Bring It On


Directed by: Peyton Reed
Written by:Jessica Bendinger
Starring: Kirsten Dunst, Eliza Dushku, Jesse Bradforde, Gabrielle Union, Clare Kramer, Nathan West
Released: December 14, 2000
Grade: B+

If there’s been one bright spot in the 2000 cinematic year, it’s been the resurgence of dance.  In the past three months, we’ve seen Centre Stage (ballet), Bootmen (tap), Billy Elliot (ballet/tap) and now comes a different kind of dance from an unexpected source - cheerleading.  As the choreographer says, “cheerleaders are dancers who have gone retarted”.

To Torrance Shipman (Dunst), cheerleading is everything.  In her final year at Rancho Carne High School, San Diego, she’s been elected captain of the school squad (known as the Toros).  Cheerleading is more than just playing second fiddle at football matches.  Every good cheerleader wants a chance to compete at the national titles and take on the best American has to offer.

The Toros are a renowned team and Torrance aspires to lead them to their 6th consecutive national title.  Things change quickly though when it is discovered the previous captain had been stealing cheers from the East Compton school in Los Angeles (known as the Clovers).  It’s either take a chance and show up with the copied routine or come up with a completely new routine in a matter of weeks.  Neither option looks particularly attractive.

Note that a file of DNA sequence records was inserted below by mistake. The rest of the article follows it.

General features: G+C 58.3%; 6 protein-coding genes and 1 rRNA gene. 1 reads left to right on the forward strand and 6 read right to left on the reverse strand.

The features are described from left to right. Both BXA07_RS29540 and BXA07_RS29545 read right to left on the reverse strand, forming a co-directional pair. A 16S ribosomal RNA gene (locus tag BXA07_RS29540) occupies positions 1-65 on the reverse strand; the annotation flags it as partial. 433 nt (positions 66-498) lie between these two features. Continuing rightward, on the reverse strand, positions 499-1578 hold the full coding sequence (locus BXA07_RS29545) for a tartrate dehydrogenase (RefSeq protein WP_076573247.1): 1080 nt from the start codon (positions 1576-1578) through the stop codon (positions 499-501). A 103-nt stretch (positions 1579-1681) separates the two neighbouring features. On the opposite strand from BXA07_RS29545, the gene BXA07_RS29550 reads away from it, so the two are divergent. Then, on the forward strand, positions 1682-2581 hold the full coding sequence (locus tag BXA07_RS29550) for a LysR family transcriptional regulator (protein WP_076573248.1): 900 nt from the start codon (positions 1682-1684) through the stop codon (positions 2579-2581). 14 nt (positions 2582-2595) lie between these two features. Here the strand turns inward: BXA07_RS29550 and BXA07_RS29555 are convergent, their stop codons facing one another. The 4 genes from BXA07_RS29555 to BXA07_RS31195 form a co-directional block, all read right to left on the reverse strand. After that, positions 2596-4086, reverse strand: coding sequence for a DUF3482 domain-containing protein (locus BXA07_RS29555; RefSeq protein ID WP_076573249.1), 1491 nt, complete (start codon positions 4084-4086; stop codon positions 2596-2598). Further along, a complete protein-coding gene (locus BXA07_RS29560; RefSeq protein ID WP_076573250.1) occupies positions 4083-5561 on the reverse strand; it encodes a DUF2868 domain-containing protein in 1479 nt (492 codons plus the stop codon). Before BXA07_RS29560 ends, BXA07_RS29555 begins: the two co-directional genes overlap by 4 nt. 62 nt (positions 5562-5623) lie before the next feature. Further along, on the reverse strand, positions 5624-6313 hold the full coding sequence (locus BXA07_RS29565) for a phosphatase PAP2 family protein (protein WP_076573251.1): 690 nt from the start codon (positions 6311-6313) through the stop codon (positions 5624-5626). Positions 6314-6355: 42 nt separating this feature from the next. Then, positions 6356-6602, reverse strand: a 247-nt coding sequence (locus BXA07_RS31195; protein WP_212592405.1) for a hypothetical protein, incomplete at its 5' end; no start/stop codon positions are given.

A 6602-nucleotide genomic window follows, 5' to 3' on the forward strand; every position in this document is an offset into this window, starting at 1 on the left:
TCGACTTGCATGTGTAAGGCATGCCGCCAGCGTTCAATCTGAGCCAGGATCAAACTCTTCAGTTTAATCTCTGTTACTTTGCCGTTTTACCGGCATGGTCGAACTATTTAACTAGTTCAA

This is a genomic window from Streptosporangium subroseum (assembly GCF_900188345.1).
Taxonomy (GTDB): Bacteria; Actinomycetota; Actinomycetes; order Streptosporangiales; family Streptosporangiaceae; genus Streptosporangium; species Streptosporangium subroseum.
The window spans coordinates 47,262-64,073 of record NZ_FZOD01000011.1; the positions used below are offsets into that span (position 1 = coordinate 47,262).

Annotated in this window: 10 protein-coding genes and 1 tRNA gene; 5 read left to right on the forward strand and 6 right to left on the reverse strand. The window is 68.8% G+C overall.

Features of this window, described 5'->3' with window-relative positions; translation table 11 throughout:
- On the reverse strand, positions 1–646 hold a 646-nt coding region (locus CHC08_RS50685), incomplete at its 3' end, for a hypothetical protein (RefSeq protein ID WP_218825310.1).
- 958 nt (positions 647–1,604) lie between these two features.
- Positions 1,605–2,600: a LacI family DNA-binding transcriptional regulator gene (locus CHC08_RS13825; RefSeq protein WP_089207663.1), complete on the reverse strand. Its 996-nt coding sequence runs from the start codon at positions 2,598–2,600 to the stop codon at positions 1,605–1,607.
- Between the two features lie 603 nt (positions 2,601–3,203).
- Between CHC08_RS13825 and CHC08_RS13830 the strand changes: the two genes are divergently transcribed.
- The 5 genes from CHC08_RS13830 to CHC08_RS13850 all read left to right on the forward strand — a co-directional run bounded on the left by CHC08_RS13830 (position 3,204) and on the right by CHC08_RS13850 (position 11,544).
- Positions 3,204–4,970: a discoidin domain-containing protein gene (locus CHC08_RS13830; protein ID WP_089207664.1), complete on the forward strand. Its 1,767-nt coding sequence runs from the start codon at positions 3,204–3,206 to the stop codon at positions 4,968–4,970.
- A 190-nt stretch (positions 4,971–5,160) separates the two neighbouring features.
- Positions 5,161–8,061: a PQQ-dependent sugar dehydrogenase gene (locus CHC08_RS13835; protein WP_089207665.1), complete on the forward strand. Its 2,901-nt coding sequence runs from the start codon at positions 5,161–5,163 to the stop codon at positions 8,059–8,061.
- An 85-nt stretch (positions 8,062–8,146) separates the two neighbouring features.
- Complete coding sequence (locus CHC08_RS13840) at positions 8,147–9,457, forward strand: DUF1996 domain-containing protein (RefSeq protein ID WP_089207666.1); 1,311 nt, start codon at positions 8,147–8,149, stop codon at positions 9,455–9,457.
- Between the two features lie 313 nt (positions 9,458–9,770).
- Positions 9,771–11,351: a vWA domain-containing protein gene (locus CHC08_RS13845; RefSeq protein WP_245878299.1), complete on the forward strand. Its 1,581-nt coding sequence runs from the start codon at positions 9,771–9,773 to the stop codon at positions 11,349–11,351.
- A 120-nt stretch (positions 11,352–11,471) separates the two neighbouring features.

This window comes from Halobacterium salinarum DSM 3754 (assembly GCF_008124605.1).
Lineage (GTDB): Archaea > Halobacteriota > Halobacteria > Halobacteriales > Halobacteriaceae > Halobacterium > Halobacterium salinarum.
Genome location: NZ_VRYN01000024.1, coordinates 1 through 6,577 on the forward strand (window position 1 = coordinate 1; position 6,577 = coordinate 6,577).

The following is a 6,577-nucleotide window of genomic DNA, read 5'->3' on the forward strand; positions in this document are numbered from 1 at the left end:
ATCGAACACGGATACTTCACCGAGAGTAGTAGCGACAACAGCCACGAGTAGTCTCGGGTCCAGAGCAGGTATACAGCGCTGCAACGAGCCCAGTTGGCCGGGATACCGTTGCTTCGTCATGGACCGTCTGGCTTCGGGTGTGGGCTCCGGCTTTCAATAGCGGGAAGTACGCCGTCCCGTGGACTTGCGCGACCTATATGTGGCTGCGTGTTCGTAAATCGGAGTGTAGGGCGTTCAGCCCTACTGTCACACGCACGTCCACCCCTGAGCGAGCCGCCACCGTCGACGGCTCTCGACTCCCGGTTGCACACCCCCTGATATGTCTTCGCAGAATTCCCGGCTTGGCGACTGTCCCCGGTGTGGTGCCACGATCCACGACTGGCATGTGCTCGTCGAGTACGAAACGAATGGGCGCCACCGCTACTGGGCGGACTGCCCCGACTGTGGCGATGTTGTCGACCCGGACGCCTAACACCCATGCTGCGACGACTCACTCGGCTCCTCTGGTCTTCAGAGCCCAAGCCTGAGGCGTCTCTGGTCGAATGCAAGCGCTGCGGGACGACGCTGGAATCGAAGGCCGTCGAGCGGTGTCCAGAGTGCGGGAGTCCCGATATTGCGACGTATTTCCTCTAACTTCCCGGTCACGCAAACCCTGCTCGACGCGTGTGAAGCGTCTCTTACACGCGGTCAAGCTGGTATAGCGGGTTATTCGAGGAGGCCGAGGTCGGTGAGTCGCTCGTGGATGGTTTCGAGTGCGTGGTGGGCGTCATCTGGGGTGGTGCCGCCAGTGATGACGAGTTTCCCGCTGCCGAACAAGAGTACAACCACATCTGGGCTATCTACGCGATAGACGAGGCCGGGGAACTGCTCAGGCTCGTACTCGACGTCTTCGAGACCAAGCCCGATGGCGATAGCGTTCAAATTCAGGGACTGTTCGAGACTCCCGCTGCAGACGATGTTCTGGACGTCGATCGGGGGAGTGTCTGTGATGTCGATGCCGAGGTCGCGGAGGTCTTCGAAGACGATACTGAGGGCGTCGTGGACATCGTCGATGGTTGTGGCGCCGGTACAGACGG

Every teen film is black and white with no grey in between.  From the outset, Bring It On has spark, originality, fair and plenty of grey.  The characters are tough to gauge with emphasis going to Eliza Dushku and Jesse Bradforde (as Missy and Cliff), a brother and sister who don’t hate each other (for once) but rather show a fun, light-hearted look at such a relationship.  Other teen moulds are thrown out the window including a lack of parental interference.

Before getting carried away, Bring It On does have its fair share of corny scenes and tacky characters to keep my eyes rolling.  Still, the grand finale at the national finals was extremely well put together with the final result unknown to the very end - both teams deserved to win and I actually felt it was a shame there had to be a loser (i.e. grey area).

Everyone loves dancing - it’s the most popular form of creative expression.  Just take a look at the dance floor of a nightclub at 1am on a Saturday morning and see if people are having a good time (try to look beyond the alcohol).  There are some weird looking people with some weird looking moves but how many times have you felt yourself clicking your fingers or swinging those hips when even watching.  In a darkened movie theatre, that feeling still resonates.  So as for the future of dance on screen, given my adoration for them, I say Bring It On.